WPF MessageBox

Jose Leon

A message box is a small dialog window display on the screen for the users. It can have an icon, a message and a button (or a set of buttons) for the user to provide feedback. The MessageBox is contained within the System.Windows.Forms namespace and is part of the Windows Forms library and objects since the launch of the .NET Framework. This class contains a static method called Show that draws the dialog in the screen. It also returns an enumeration with the values No, Yes, Cancel, OK and None.

MessageBox Example

Below you can find the code on how to show a simple message box with an OK button. After pressing the OK button, the dialog will close:



DialogResult result = System.Windows.Forms. MessageBox.Show("Hello World" );

The result variable will contain which button the user selected. In this case, result will always be OK.

MessageBox with Title

In this example, we’re creating a message box with a message an OK button but we’re also setting a caption that shows on the top bar:



DialogResult result = System.Windows.Forms. MessageBox.Show("Hello World" ,"My App" );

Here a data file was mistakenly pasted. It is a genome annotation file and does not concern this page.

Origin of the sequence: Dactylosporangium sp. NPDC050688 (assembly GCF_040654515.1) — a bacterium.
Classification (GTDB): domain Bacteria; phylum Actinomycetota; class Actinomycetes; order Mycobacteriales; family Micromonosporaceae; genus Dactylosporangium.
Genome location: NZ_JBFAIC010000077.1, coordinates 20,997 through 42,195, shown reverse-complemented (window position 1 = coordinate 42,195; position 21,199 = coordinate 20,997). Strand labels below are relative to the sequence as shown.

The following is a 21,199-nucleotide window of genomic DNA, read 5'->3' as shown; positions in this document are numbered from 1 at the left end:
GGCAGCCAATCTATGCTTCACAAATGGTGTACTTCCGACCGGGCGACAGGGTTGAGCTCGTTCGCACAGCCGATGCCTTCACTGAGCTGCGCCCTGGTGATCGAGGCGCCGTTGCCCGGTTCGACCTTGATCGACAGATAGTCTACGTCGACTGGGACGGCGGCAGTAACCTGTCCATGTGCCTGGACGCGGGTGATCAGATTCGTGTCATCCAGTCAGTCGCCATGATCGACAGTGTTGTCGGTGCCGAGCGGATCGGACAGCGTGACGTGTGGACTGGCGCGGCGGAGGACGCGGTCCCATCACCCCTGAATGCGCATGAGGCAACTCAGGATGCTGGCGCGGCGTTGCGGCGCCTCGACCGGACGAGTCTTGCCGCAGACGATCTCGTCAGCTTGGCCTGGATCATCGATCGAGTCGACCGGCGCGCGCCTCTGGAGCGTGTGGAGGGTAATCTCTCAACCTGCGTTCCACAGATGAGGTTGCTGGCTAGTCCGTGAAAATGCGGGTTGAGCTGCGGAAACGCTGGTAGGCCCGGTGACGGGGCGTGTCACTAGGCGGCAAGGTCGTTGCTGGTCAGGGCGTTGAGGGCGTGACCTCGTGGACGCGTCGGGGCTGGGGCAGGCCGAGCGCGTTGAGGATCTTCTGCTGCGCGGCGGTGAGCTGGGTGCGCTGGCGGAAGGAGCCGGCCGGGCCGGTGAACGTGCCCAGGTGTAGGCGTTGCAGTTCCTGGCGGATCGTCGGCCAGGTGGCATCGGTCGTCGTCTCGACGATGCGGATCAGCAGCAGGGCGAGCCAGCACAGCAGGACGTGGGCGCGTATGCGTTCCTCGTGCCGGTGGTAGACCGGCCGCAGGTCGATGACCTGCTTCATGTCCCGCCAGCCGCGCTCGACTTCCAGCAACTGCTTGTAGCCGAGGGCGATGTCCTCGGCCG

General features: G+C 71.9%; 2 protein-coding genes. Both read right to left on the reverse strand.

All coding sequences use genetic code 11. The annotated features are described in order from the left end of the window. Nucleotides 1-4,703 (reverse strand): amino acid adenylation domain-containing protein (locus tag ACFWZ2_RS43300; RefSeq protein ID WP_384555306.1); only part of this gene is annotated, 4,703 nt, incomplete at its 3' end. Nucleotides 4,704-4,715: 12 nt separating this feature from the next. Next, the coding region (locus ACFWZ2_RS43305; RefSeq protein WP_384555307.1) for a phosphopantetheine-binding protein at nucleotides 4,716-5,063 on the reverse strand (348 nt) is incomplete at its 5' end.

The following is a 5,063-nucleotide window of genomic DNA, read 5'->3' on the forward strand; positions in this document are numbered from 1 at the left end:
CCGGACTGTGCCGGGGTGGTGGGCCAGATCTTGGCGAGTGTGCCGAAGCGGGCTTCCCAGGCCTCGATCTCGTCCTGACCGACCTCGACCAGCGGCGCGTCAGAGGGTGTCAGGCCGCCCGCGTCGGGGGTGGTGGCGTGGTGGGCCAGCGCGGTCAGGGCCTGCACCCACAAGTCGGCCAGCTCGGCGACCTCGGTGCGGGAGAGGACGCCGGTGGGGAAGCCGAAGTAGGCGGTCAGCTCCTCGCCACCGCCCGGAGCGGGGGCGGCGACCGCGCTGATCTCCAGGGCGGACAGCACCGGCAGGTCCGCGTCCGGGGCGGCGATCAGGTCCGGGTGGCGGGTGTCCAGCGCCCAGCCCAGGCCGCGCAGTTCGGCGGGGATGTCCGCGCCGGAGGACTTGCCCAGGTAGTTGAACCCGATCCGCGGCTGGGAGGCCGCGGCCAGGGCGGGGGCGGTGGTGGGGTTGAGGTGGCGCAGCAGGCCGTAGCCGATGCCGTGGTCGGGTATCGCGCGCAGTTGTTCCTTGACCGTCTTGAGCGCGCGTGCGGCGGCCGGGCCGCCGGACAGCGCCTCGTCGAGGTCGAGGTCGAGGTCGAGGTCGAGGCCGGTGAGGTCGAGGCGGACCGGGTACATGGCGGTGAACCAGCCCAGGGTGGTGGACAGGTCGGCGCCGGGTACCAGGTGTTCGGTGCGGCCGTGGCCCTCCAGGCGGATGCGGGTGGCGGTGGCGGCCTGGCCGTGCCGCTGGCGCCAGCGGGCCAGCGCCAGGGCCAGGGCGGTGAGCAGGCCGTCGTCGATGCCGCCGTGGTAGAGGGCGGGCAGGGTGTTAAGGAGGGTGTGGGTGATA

MessageBox Yes/No

When we need to gather feedback from the user about a question, we can create a message box with a message and two buttons, one for YES and one for NO using the code below:



DialogResult result = System.Windows.Forms. MessageBox.Show("Hello World" ,"My App",MessageBoxButtons.YesNo);

Handling the MessageBox result

After we’ve capture the results, we need to take an action about it. This is as simple as testing the value in the result variable as shown below:










DialogResult result = System.Windows.Forms.MessageBox .Show("Hello World" ,"My App",MessageBoxButtons.YesNo);

if (result == System.Windows.Forms. DialogResult.Yes)






MessageBox style

As you may have already noticed, the MessageBox class uses the User32 libraries directly preventing it to provide a true WPF experience. In this case, if you still want to produce this kind of experience you’ll need to create your own windows screen or use a third party library. In our tests, we recommend you use the WPF Toolkit on CodePlex that already has a Message Box that you can style as needed.

MessageBox Icon

You can also set an icon to show on the left part on the message box. This is used to give direct information to the user about what’s been said in the box. For example, if it’s a question, information or an error has occurred. For this, there’s an enumeration that has all the possible values as follows: None Hand Question Exclamation Asterisk Stop Error Warning Information Below is the code of message box with an error icon:



DialogResult result = System.Windows.Forms. MessageBox.Show("Hello World" ,"My App",MessageBoxButtons.YesNo, MessageBoxIcon.Error);


All posts

  • licensing
  • analytics

Easy .NET Protection

Purchase template